We review geophysical and geochemical properties in the vicinity of the stagnant Pacific slab beneath northeast China, Korea and Japan to understand the origin and current state of intraplate volcanism in East Asia. East Asia has been susceptible to intensive volcanism since the Cretaceous. In particular, during the Cenozoic, Jeju Island, Korea is the most significant volcanic construct in East Asia. The generation of adakites and A-type granitoids littered throughout East Asia during the Cretaceous has been previously explained by the subduction of the Izanagi-Pacific ridge system. However, a recently revised plate reconstruction model does not comprise such a tectonic episode and consequently fails to explain adakites in arc magmatism during the Cretaceous. Thus, we propose an alternative hypothesis: temporal plume-slab interaction on the source of East Asian magmatism in order to trigger the adakites in arc magmatism without ridge subduction. In addition, we provide an overview on the tectonics and volcanism of Jeju Island during the Cenozoic in the context of the lithospheric structure from seismological constraints and recent geochemical results. The main scientific aims are to understand the consequences of mantle mixing in response to long-term subduction and subsequent changes on the stress state to determine the distribution of chemical heterogeneities, and thus define the origin and development of intraplate volcanism in East Asia. Although geophysical and geochemical data for Jeju Island are not sufficient at present, we strongly state that Jeju Island and the surrounding regions hold a key to unraveling the source of intraplate magmatism since the Cretaceous.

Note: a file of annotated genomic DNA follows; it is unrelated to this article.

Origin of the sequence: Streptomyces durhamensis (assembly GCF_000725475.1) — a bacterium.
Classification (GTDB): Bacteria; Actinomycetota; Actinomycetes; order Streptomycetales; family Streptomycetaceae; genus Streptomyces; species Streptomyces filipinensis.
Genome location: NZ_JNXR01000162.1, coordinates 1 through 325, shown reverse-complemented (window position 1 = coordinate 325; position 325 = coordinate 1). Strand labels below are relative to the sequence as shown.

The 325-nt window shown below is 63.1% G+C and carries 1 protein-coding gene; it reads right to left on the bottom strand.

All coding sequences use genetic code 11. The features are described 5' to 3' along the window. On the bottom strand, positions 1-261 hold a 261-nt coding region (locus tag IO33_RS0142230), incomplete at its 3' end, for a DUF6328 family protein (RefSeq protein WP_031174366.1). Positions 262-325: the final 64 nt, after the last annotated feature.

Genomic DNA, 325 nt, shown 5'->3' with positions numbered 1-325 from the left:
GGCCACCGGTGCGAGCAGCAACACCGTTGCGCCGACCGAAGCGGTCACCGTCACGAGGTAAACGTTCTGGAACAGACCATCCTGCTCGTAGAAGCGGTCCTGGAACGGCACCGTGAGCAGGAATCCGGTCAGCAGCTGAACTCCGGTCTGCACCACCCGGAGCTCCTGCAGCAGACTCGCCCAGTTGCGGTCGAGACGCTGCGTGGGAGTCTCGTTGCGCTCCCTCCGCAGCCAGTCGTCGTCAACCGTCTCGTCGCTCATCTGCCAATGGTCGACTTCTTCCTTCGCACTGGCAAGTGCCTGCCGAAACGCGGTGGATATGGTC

|Number of pages||15|
|Journal||Journal of Asian Earth Sciences|
|Publication status||Published - 2015 Dec 1|
Bibliographical noteFunding Information:
This study was a part of the K-IODP project through Korea Institute of Geoscience and Mineral Resources funded by the Ministry of Oceans and Fisheries, Korea. Y. Kim was supported by the Aspiring Researcher Program through Seoul National University in 2014, and National Research Foundation (NRF) of Korea Grant funded by the Korean Government ( NRF-2014S1A2A2027609 ). C. Lee was supported by the NRF of Korea Grant funded by the Ministry of Education, Science and Technology of Korean Government ( NRF-35B-2011-1-C00043 ). S. Kim acknowledges support from the Basic Science Research Program through NRF ( NRF-2013R1A1A1076071 ) funded by the Ministry of Science, ICT & Future Planning, Korea. Finally, the authors thank the special issue guest editor Sanghoon Kwon and two anonymous reviewers for helpful comments, which greatly improved the paper.
© 2015 Elsevier Ltd.
All Science Journal Classification (ASJC) codes
- Earth-Surface Processes